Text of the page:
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Andrew Woolley on Practice Management

Date:18 APR 2010

Managing a family law practice

Andrew WoolleyThis is my first column piece and I hope to inform on family law as well as on managing a family law section or firm as well as challenge for improvement. I will look at expectation setting, communications, marketing that lawyers can do themselves and other management issues.

If you are managing the family law part of your firm, there are a lot of expectations to manage.

These seem to me to be the most important, not necessarily in order: yours of you; yours of your people; clients; owners, and; courts, SRA and so on.

I am not going to talk about the last lot! But crucial is to spend some time thinking about what you want from yourself and your department. If you say "more money" then I shall challenge you because it won't just be that. Really think and feel what is important to you. Make some goals. Put amounts, dates percentages on them. Then plan how to get there. Easy!

How do you eat an elephant? In small bites... In many ways, it would be good if you could get the owners to do the same and then share your bit (at least) with you. Then hopefully you'd know what they expected of you. You'd have the chance to argue they expect the impossible or argue for more resources to enable you to get there. Too many people work on with no idea what is expected. This applies to the people who work for you too. Do they know exactly what you expect of them, how much, by when and in what way? Do they really? Have they shared the decision and do they buy into it? Do you and they discuss how it's going?

If you are heading in the wrong direction it doesn't matter how hard you work, you'll just get to the wrong place even faster.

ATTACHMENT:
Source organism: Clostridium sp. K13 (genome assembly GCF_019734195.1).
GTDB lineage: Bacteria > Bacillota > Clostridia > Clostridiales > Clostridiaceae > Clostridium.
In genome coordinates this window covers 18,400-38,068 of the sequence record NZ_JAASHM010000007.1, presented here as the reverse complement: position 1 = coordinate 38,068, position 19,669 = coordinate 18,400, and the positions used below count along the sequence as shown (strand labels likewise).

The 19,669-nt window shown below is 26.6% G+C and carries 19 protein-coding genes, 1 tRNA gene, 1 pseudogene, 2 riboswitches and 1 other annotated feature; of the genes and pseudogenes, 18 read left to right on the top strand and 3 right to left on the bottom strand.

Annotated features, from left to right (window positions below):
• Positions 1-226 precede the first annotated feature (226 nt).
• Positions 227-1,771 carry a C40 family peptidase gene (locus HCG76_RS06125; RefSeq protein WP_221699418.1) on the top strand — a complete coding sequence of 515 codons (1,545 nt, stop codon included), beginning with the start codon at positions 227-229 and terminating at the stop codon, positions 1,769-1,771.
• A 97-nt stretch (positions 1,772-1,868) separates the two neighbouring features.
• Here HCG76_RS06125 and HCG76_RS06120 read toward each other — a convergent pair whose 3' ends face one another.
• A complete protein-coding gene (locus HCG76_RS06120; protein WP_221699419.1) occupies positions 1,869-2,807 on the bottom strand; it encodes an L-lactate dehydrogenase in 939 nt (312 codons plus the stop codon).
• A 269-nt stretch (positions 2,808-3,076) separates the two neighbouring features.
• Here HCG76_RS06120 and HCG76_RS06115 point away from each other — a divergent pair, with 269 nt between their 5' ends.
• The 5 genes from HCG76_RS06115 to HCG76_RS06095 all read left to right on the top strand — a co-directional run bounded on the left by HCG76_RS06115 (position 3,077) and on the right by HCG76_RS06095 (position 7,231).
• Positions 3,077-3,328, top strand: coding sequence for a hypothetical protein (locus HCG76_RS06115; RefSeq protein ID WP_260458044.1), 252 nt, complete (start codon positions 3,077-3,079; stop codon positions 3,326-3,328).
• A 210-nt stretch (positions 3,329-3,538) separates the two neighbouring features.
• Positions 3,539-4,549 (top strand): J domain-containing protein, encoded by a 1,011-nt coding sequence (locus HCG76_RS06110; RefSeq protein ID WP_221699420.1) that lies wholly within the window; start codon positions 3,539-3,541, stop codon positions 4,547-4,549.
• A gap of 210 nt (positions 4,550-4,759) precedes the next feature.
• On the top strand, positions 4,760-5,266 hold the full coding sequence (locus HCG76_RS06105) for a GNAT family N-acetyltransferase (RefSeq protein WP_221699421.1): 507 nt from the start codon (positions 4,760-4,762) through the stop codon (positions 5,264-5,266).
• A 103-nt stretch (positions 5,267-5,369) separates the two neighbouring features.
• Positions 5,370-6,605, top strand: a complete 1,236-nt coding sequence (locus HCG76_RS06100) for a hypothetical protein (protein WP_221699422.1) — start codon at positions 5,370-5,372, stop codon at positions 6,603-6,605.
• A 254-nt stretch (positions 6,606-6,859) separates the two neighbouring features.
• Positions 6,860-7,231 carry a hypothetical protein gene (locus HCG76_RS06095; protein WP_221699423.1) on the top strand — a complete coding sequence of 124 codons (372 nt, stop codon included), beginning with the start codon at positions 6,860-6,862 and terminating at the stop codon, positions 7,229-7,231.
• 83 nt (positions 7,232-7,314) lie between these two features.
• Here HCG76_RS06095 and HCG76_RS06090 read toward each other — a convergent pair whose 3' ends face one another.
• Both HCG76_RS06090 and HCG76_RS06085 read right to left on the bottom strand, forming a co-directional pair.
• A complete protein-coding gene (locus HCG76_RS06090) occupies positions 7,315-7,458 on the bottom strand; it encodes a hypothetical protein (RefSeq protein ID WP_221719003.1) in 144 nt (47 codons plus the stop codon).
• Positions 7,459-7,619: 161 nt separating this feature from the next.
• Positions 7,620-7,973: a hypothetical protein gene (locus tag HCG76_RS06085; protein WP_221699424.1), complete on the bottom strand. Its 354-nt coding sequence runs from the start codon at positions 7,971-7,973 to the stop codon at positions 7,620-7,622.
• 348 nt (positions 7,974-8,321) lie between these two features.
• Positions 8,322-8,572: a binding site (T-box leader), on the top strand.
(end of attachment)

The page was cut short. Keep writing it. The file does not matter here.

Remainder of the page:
There is a risk of being boring by mentioning the next thing about goals. They should always be SMARTER. I imagine you'll have heard this before but are your goals SMARTER (specific; measurable; achievable; realistic; timed; ethical; rewarding) or even SMART-are they really?

So, you have got your goals and now you need to decide what you spend the pitifully small amount of time you've got left after fee earning, to "manage". What do you do? I suggest you make a quick list of what you worry about. Then highlight the (probably few) of those you can actually do something about. Then concentrate on those, only. Most of us spend a lot of wasted time worrying about things over which we have no control.

Now the hard bit. Clients. In family law it would be very unusual to get a SMARTER goal from a client or even for you to be able to offer one. You might get S, M or even T from a client but not so often A or R.

With clients, it's about making sure we give them what they want and not what they need. (Of course, we have to advise them what we think they need to avoid getting sued!) But if you give them what they need and not what they want they will not be happy.

So, find out what they want. Ask them. Not many lawyers do. It's not just about the case either. Ask them: Do you want to approve all letters out? Do you want a regular report? What do you want to achieve from this case? What would "success" for us look like? And so on...

Do ask your lawyers to listen hard to what their client wants. It's all too easy to make assumptions.

Andrew Woolley is the Senior Partner of Woolley & Co solicitors which he set up in 1996 as the world's first 'virtual' lawfirm with no traditional offices but a network of home based lawyers. Click here to follow Woolley & Co on Twitter